Earlier this year, [Anthony Clay] wanted to test the waters of Kickstarter with a low-risk project. The idea he came up with was a series of EE reference posters we featured in a Hackaday links post. Now that [Anthony]’s project is over, he decided to write about the whole ordeal of putting together a Kickstarter, giving all the gory details of putting on your own crowd-sourced project.
We’ve got to give [Anthony] credit for doing his homework. Even before he designed his first poster, he looked over unsuccessful Kickstarter campaigns to see what they did wrong. Once he knew what he was going to offer, [Anthony] put on his project manager hat and made sure he knew exactly what everything was going to cost, had contingency plans in place, and knew what his Kickstarter was before he spread the word.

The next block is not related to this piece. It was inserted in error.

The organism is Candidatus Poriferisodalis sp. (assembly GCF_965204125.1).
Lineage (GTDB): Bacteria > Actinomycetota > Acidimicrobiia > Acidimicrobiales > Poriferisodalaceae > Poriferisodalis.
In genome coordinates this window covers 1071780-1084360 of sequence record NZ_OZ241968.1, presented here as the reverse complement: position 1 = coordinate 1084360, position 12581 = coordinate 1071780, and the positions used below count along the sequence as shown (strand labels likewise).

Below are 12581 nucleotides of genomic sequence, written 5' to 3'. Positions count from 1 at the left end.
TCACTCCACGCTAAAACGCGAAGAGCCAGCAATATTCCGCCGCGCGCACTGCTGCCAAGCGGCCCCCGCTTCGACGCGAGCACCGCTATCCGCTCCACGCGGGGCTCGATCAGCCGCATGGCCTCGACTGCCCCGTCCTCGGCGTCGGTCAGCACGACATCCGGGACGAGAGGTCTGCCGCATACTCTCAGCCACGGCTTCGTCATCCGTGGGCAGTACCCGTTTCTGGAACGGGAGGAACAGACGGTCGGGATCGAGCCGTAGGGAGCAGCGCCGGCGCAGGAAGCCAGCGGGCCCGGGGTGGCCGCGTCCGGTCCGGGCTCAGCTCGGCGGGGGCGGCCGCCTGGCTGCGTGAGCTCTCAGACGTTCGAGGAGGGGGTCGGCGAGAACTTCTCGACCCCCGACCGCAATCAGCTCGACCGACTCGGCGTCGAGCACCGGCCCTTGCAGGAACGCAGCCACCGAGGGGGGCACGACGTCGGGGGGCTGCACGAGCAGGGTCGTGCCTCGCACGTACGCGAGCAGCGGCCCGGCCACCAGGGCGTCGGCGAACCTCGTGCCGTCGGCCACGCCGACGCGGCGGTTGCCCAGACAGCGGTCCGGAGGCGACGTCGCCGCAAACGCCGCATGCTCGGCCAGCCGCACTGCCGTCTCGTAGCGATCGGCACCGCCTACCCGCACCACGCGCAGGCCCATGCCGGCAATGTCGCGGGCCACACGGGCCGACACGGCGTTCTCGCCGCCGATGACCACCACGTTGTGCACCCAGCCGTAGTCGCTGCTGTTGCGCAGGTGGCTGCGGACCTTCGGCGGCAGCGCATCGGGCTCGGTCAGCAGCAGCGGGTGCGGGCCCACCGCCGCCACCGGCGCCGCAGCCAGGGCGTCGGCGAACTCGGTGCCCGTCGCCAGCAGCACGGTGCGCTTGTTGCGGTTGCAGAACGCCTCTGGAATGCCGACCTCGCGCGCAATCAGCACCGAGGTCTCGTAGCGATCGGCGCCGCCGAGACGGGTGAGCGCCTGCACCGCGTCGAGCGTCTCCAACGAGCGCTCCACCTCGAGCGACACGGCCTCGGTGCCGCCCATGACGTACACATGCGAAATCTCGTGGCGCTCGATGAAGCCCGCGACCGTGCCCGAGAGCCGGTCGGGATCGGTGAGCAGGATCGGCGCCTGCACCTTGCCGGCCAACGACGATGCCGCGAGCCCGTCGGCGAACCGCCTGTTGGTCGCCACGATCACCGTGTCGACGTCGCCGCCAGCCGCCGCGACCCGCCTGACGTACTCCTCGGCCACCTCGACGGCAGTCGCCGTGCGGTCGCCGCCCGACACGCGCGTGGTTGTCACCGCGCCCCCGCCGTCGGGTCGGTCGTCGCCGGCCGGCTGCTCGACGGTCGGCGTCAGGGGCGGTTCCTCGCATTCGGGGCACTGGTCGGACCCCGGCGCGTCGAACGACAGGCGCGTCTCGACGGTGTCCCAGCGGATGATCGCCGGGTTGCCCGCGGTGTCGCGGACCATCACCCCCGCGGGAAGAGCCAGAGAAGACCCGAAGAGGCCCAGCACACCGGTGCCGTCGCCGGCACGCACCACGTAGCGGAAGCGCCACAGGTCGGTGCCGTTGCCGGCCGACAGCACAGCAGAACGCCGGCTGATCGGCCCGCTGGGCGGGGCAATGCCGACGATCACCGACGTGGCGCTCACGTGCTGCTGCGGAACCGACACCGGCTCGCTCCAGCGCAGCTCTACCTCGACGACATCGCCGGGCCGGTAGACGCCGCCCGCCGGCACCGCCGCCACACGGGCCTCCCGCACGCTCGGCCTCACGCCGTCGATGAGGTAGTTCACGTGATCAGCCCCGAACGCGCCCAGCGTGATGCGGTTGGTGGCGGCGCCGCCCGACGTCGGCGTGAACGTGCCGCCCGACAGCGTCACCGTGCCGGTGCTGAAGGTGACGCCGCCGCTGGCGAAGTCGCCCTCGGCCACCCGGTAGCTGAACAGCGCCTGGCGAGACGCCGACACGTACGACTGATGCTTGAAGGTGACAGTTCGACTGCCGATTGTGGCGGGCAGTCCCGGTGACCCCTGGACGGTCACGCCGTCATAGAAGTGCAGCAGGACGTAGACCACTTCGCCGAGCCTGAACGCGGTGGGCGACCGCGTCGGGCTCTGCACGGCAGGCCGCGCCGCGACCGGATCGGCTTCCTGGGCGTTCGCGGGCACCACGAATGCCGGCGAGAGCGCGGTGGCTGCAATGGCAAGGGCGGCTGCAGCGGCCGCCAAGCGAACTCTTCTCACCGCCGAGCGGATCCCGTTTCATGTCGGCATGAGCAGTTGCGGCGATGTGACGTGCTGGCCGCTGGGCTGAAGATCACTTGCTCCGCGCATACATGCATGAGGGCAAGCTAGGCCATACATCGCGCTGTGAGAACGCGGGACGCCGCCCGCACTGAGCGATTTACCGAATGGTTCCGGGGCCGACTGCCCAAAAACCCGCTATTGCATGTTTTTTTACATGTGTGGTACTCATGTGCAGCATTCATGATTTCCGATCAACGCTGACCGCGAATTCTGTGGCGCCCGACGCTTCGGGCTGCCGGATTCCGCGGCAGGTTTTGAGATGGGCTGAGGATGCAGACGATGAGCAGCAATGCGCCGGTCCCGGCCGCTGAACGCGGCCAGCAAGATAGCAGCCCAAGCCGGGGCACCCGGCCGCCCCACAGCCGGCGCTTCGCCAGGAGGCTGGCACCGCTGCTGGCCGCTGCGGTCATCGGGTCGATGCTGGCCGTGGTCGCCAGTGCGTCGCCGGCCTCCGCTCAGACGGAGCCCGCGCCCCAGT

The best laid schemes of mice and men ‘oft go awry, so of course [Anthony] hit a few snags in his Kickstarter. In his microcontroller quicknotes poster, a few weird underlines made it into the final draft of the voltage characteristics section. Everyone he showed this to thought it was no big deal, but this is something that should have been caught in proofing. Keeping in mind that [Anthony] was only doing a poster and not an electronics project, we think this is a valuable lesson for future Kickstartees.
If you’re wondering what the one thing that [Anthony] credits for the success of his Kickstarter, it’s actually the small blurb we featured in a links post. Once that happened, word started to spread and the funding picked up. To be honest, we’re impressed by that fact, and we’ll try to wield our powers carefully in the future.